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British Legion urged not to backtrack on inclusion of civilians in Remembrance

White and red poppy wreaths in Bath, 2018

British Legion urged not to backtrack on inclusion of civilians in Remembrance

As they prepare to launch their red poppy appeal, the Royal British Legion have been encouraged to stand by their decision to include civilian victims of war in Remembrance events.

The Peace Pledge Union (PPU), who produce white poppies, urged the Legion to stand by the change as they seem to be playing it down.

The Legion’s policy was changed last week, with their website stating, “We acknowledge innocent civilians who have lost their lives in conflict and acts of terrorism”. They previously stated, "The Legion advocates a specific type of Remembrance connected to the British armed forces, those who were killed, those who fought with them and alongside them".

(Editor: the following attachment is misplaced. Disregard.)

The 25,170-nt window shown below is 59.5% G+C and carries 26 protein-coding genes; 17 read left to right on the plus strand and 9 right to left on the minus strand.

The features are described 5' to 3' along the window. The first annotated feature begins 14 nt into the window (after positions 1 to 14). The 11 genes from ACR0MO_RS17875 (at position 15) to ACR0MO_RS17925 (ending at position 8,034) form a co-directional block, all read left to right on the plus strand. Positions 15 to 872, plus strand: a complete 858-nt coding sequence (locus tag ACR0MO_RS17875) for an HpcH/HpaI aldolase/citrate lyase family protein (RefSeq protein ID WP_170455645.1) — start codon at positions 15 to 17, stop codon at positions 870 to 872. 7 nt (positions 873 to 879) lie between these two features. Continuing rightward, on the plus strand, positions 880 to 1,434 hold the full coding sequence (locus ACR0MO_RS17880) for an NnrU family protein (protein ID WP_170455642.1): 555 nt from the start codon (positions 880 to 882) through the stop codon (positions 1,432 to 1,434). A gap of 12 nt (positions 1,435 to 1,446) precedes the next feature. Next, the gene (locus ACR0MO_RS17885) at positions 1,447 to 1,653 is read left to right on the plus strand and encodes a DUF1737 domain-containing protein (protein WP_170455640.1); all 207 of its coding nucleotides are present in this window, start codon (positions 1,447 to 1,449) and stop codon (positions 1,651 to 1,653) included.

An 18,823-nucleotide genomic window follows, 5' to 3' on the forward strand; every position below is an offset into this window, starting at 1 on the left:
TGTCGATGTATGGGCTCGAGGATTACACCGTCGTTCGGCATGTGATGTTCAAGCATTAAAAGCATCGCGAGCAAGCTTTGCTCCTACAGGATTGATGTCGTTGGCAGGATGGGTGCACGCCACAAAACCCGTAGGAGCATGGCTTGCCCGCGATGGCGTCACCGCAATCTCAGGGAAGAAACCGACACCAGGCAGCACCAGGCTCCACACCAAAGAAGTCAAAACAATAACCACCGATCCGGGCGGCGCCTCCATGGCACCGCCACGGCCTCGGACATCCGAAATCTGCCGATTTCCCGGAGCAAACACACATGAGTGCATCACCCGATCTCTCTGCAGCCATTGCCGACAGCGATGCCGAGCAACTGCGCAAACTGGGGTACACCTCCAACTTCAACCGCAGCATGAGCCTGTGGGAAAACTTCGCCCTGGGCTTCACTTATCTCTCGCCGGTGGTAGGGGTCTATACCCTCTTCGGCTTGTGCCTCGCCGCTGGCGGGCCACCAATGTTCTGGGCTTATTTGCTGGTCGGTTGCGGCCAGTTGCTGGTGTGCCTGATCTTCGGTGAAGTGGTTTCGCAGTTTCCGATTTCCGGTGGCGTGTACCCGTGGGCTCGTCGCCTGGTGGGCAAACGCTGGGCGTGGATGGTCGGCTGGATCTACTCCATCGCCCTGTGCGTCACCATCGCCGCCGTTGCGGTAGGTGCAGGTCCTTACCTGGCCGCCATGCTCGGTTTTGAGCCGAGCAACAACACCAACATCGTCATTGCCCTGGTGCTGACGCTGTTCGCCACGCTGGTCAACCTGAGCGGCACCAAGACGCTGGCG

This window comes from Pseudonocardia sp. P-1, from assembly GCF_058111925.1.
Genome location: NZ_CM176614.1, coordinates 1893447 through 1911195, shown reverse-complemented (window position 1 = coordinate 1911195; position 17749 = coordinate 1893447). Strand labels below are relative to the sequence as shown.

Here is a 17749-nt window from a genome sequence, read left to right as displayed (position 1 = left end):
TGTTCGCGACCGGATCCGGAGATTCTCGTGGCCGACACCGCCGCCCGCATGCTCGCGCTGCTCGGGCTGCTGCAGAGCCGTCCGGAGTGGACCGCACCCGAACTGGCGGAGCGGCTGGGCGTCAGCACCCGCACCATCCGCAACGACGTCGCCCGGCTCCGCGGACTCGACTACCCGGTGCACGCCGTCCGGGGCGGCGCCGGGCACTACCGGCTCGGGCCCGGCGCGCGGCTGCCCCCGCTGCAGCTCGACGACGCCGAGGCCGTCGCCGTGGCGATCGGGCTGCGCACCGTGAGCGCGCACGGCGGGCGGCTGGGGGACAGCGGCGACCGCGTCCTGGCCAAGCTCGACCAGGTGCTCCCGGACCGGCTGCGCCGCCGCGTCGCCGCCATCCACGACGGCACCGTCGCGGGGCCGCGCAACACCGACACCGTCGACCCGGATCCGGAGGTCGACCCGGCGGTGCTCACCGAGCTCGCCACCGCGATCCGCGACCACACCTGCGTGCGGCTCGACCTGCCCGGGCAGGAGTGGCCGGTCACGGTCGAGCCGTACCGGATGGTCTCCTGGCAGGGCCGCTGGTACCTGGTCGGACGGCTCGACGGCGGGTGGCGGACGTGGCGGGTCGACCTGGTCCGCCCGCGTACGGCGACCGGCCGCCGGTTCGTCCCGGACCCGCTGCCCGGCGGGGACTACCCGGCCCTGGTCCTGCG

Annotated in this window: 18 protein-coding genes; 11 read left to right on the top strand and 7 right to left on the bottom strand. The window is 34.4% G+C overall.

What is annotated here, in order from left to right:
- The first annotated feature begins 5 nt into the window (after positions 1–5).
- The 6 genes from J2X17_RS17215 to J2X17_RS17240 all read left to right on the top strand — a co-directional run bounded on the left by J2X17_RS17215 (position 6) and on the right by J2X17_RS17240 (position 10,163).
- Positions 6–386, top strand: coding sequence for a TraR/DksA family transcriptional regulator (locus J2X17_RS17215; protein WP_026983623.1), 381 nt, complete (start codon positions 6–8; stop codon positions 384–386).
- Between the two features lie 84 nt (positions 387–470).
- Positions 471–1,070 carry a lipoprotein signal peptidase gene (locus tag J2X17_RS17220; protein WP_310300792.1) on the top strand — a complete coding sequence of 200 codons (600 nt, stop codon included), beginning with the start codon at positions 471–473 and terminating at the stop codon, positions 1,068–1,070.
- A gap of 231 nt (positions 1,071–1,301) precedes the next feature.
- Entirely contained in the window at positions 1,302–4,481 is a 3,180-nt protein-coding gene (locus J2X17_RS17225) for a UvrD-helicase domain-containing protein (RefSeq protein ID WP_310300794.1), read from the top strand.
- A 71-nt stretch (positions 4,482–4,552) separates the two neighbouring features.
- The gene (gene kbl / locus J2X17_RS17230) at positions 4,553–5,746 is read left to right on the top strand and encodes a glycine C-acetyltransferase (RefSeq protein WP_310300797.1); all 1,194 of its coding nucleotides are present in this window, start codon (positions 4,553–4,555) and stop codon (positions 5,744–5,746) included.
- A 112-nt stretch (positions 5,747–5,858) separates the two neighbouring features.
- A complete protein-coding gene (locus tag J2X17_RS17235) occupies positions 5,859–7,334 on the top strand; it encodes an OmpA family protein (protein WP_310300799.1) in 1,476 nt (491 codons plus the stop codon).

The PPU described the change as a step in the right direction.

Following media reports about the change, the Legion appeared to backtrack, telling the media that they had not changed their policy, only “clarified” it.

A poll conducted by Populus, published last week, showed that 86% of UK adults support including civilians in Remembrance. In addition, 83% supported including people of all nationalities killed in war and 85% agreed that "Remembrance Sunday should primarily have a message of peace".

The Peace Pledge Union's white poppies stand for remembrance for all victims of war, both civilian and military, of all nationalities, as well as a commitment to peace.

Geoff Tibbs, Remembrance Project Manager at the Peace Pledge Union, said:

"The British Legion need to stick by their decision to include civilians. The recent polling makes clear that a majority of the British public want a more inclusive Remembrance that carries a message of peace, and this has always been the meaning of white poppies.

“The Legion's decision to include civilians is a step in the right direction, but we need to go much further. Politicians and local communities not be afraid to put peace and inclusivity at the centre of Remembrance events this year. We encourage them to remember people of all nationalities, including both civilians and members of armed forces."